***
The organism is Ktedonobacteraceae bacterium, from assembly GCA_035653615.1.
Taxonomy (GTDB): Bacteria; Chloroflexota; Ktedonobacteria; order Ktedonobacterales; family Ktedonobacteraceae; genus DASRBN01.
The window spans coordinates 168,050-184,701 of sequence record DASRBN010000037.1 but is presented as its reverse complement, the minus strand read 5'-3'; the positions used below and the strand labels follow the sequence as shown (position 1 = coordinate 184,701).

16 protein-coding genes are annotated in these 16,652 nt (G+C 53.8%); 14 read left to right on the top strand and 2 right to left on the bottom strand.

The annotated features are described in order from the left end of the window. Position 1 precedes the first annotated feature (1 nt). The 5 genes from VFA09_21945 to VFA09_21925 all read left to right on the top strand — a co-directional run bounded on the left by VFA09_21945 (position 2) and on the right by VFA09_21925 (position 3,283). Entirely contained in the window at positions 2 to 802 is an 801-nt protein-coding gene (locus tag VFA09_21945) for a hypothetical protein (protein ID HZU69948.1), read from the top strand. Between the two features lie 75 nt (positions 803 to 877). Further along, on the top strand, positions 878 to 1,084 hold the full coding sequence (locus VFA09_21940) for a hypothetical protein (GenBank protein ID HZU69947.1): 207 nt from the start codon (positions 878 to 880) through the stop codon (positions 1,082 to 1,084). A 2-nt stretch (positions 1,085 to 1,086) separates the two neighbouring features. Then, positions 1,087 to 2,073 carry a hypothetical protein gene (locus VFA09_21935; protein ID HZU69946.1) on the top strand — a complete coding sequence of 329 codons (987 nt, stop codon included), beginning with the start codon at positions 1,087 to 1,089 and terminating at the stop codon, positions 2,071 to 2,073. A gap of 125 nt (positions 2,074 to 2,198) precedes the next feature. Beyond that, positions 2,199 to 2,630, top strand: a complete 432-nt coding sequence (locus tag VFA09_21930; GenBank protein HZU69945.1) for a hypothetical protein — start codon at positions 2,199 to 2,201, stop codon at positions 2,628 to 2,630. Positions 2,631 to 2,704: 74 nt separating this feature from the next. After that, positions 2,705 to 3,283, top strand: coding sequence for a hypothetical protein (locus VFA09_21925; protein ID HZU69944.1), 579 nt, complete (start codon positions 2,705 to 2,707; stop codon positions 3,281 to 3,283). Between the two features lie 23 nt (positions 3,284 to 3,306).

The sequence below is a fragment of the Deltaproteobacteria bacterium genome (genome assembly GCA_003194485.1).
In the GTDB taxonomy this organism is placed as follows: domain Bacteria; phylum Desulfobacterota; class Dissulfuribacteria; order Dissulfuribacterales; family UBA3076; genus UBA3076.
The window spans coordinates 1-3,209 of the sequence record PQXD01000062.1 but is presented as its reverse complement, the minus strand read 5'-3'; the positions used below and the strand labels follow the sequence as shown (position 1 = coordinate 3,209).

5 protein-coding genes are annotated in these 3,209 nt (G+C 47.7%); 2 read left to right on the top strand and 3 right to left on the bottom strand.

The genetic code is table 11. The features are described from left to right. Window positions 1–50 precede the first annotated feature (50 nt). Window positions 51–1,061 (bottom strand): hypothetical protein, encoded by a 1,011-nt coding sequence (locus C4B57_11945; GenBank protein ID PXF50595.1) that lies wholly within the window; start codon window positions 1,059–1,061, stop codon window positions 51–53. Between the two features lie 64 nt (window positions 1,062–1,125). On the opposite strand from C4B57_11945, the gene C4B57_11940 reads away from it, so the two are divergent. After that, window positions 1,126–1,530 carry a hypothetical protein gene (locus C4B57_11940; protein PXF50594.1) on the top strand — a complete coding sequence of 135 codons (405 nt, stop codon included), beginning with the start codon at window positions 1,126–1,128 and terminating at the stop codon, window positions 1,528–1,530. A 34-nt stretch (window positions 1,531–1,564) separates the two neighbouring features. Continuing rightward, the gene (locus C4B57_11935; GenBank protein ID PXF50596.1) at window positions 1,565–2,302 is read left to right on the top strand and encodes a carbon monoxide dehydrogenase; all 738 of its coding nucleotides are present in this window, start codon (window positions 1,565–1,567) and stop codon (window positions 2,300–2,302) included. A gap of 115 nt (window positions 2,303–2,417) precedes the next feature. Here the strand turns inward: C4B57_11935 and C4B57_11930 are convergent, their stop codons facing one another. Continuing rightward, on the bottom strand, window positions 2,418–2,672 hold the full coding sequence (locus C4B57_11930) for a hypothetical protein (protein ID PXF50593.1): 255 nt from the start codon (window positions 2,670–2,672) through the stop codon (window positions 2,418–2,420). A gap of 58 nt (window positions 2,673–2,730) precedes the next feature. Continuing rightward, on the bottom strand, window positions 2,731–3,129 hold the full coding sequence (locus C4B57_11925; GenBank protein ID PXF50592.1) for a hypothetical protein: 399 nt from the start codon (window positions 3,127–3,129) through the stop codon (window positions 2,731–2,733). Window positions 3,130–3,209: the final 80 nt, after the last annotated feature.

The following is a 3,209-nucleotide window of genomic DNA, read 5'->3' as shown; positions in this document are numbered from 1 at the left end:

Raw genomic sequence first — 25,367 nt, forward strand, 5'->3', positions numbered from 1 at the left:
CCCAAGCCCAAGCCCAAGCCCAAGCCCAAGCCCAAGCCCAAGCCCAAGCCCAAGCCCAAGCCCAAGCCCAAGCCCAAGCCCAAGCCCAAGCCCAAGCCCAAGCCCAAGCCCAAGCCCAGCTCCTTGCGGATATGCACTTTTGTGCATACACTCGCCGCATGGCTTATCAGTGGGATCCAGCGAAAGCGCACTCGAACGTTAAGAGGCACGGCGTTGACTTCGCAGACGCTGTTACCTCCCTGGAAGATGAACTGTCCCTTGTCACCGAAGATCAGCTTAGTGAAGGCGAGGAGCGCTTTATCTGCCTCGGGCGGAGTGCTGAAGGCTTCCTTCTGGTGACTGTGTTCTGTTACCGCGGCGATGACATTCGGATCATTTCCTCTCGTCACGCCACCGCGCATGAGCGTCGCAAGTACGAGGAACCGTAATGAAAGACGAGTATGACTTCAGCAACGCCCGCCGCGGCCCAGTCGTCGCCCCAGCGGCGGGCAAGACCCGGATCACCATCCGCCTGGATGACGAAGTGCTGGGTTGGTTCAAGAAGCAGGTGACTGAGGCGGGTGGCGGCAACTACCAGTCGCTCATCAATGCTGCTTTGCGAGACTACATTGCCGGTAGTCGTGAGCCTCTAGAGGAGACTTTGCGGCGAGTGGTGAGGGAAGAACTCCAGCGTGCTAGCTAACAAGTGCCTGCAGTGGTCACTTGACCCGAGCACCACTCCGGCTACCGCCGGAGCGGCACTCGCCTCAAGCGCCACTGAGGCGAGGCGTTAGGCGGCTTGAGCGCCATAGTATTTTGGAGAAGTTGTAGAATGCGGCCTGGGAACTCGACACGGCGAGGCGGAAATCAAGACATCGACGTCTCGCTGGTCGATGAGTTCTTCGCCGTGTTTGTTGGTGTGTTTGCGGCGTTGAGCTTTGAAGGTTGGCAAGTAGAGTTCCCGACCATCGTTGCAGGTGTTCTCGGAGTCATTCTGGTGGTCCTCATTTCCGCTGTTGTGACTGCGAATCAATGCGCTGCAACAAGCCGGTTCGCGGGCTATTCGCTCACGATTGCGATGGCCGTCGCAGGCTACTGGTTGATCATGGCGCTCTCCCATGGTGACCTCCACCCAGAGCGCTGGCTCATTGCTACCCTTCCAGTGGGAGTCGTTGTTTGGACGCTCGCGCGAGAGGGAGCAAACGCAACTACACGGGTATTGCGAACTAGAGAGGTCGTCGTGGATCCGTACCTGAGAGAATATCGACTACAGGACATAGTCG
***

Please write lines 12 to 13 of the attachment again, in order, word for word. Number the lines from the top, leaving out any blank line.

Raw genomic sequence first — 25,367 nt, forward strand, 5'->3', positions numbered from 1 at the left:
CCCAAGCCCAAGCCCAAGCCCAAGCCCAAGCCCAAGCCCAAGCCCAAGCCCAAGCCCAAGCCCAAGCCCAAGCCCAAGCCCAAGCCCAAGCCCAAGCCCAAGCCCAAGCCCAAGCCCAGCTCCTTGCGGATATGCACTTTTGTGCATACACTCGCCGCATGGCTTATCAGTGGGATCCAGCGAAAGCGCACTCGAACGTTAAGAGGCACGGCGTTGACTTCGCAGACGCTGTTACCTCCCTGGAAGATGAACTGTCCCTTGTCACCGAAGATCAGCTTAGTGAAGGCGAGGAGCGCTTTATCTGCCTCGGGCGGAGTGCTGAAGGCTTCCTTCTGGTGACTGTGTTCTGTTACCGCGGCGATGACATTCGGATCATTTCCTCTCGTCACGCCACCGCGCATGAGCGTCGCAAGTACGAGGAACCGTAATGAAAGACGAGTATGACTTCAGCAACGCCCGCCGCGGCCCAGTCGTCGCCCCAGCGGCGGGCAAGACCCGGATCACCATCCGCCTGGATGACGAAGTGCTGGGTTGGTTCAAGAAGCAGGTGACTGAGGCGGGTGGCGGCAACTACCAGTCGCTCATCAATGCTGCTTTGCGAGACTACATTGCCGGTAGTCGTGAGCCTCTAGAGGAGACTTTGCGGCGAGTGGTGAGGGAAGAACTCCAGCGTGCTAGCTAACAAGTGCCTGCAGTGGTCACTTGACCCGAGCACCACTCCGGCTACCGCCGGAGCGGCACTCGCCTCAAGCGCCACTGAGGCGAGGCGTTAGGCGGCTTGAGCGCCATAGTATTTTGGAGAAGTTGTAGAATGCGGCCTGGGAACTCGACACGGCGAGGCGGAAATCAAGACATCGACGTCTCGCTGGTCGATGAGTTCTTCGCCGTGTTTGTTGGTGTGTTTGCGGCGTTGAGCTTTGAAGGTTGGCAAGTAGAGTTCCCGACCATCGTTGCAGGTGTTCTCGGAGTCATTCTGGTGGTCCTCATTTCCGCTGTTGTGACTGCGAATCAATGCGCTGCAACAAGCCGGTTCGCGGGCTATTCGCTCACGATTGCGATGGCCGTCGCAGGCTACTGGTTGATCATGGCGCTCTCCCATGGTGACCTCCACCCAGAGCGCTGGCTCATTGCTACCCTTCCAGTGGGAGTCGTTGTTTGGACGCTCGCGCGAGAGGGAGCAAACGCAACTACACGGGTATTGCGAACTAGAGAGGTCGTCGTGGATCCGTACCTGAGAGAATATCGACTACAGGACATAGTCG